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Innocent Looking Scarlett Johansson Image That Helps Hackers To Mine Monero


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Since the start of 2018, those with one eye on the crypto world have noted one thing: coin hacks are becoming more common and they mine Monero. As Bitcoin’s value raced towards the $10,000 mark towards the end of 2017, the risk/reward ratio for cybercriminals was too great to ignore.




According to research, the number of weekly attacks reached eight million per week in February 2018. At the heart of the matter is the fact that mining new blocks of Bitcoin, Monero, and other cryptos can be highly lucrative. For example, the median reward for Bitcoin miners at the moment is 12.5 BTC per block processed. At today’s rate, that’s just over $84,000. It’s a similar story with Monero.


In fact, what’s interesting about Monero is that two of its greatest strengths as a cryptocurrency has become its greatest weakness in the security stakes.

The Image that Mines Monero

According to recent tests carried out by Imperva, an innocent looking image of Scarlett Johansson was the set up for a PostgreSQL database attack. Initially targeting the PostgreSQL database’s Metasploit module, the attacker created a payload which they then dumped to the disk using the lo_export function.


However, to avoid detection by DAM (database audit monitoring) solutions, the payload was listed as an entry in pg_proc. The end result was that the hacker was able to execute system commands such as fun6440002537. From here, a data gathering process took place before the malicious code was injected into the system via a picture of Scarlett Johansson.


Taking from imagehousing.com, the snapshot was laced with a payload expressed in binary code (it was in the image, just below her left elbow).


Once the payload had been delivered, the code was extracted and executable file s4060014400 was live. The end goal: to mine Monero. Detecting such highly sophisticated attacks is possible using the latest data security techniques.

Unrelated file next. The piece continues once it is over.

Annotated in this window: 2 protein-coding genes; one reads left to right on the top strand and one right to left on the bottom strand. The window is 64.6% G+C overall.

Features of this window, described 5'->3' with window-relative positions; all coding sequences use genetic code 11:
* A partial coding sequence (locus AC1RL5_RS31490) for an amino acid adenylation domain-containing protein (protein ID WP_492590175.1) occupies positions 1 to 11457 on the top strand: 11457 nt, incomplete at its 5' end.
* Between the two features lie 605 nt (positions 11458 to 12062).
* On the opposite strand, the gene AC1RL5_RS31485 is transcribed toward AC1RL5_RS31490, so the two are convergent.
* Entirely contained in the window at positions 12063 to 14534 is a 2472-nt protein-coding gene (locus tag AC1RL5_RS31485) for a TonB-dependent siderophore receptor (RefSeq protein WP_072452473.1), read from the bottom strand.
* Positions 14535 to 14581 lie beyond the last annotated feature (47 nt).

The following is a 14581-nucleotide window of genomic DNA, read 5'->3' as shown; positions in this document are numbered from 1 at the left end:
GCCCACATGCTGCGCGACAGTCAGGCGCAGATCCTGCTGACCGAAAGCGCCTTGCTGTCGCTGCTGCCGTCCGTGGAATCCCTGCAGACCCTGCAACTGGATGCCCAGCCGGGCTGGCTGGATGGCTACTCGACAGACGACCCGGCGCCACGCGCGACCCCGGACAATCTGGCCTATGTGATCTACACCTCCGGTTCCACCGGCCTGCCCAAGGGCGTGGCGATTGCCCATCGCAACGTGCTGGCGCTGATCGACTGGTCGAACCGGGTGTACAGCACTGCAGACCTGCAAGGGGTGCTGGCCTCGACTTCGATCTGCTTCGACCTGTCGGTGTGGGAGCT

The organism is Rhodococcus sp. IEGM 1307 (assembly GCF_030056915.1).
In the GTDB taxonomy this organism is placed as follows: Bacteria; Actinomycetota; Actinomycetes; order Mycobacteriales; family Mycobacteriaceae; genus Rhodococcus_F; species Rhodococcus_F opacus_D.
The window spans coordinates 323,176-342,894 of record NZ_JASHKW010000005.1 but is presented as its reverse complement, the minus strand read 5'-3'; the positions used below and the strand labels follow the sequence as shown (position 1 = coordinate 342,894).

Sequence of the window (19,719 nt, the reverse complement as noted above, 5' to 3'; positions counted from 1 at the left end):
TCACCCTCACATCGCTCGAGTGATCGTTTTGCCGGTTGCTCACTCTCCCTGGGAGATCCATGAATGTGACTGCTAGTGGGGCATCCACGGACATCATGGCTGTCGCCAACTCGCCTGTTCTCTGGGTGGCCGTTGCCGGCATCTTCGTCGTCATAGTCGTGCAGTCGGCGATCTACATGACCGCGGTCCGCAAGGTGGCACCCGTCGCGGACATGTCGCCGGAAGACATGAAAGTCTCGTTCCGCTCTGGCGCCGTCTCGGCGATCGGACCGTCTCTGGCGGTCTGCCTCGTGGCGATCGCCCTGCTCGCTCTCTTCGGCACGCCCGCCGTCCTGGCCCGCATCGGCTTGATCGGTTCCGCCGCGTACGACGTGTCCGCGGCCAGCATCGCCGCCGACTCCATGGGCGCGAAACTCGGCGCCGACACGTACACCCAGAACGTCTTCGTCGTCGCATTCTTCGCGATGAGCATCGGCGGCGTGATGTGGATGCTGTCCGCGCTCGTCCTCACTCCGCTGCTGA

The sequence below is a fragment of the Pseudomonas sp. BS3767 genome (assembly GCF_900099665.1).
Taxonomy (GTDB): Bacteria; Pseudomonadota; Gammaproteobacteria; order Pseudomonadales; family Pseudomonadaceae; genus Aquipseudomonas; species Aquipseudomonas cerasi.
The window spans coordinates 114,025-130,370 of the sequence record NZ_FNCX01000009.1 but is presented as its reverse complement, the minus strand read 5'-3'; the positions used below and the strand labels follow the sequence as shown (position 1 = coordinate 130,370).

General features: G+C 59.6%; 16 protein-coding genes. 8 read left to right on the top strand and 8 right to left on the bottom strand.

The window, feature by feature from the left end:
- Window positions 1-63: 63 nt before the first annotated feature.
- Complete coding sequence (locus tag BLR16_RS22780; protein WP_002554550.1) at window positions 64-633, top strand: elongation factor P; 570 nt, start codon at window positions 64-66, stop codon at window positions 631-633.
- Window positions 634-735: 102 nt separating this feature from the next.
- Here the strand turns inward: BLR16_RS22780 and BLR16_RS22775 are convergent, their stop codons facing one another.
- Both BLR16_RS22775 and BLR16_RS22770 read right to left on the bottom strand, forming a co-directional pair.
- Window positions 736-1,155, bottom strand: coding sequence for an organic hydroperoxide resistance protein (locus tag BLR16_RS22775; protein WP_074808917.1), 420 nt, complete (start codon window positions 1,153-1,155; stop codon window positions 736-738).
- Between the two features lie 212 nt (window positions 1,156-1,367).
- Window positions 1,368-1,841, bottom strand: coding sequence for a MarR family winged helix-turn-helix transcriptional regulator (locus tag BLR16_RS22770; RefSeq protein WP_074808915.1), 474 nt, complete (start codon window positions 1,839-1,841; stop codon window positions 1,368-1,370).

From the outset, anyone that uses their computer for work needs to deploy security programs with multiple functions. For example, the Imperva SecureSphere Database Discovery and Assessment monitor databases for vulnerabilities based on DISA, STIG and CIS standards.


The user is given a score based on how secure their system is. However, while this type of technology is crucial, so too is an understanding of why coinminers are becoming more common. In the case of Monero, the blockchain relies on two things: anonymity and small transactions.

Exploiting the Average User

Unlike Bitcoin mining, which requires large blocks to be processed, Monero favors smaller transactions. The upshot of this is that miners don’t need specialized application-specific integrated circuits (ASICs) to complete the necessary proof-of-work required and process a block.


In real terms, this means that a standard CPU or GPU can be used to mine Monero. For crypto users and miners, this is great because it means smaller payments are processed faster (something that doesn’t happen with BTC) and that almost anyone can mine Monero. However, herein lies its weakness, because standard computers can mine Monero, it’s easier for hackers to deploy coinminers.


With BTC mining now being controlled by large companies with tons of security, it’s harder for hackers to exploit the system. However, with a lot of people not having adequate security on their PC, it makes it easier for attacks like the one explained above to take place. What’s more, Monero transactions are completely anonymous.


This means that it’s very hard to track stolen Monero coins. For cybercriminals, this is the perfect storm. For PC users, it’s another example of why data security is crucial. With the number of coinminer attacks increasing, running a secure system is important. Indeed, those with large networks of computers are sitting ducks for cryptojackers if they don’t protect their databases.



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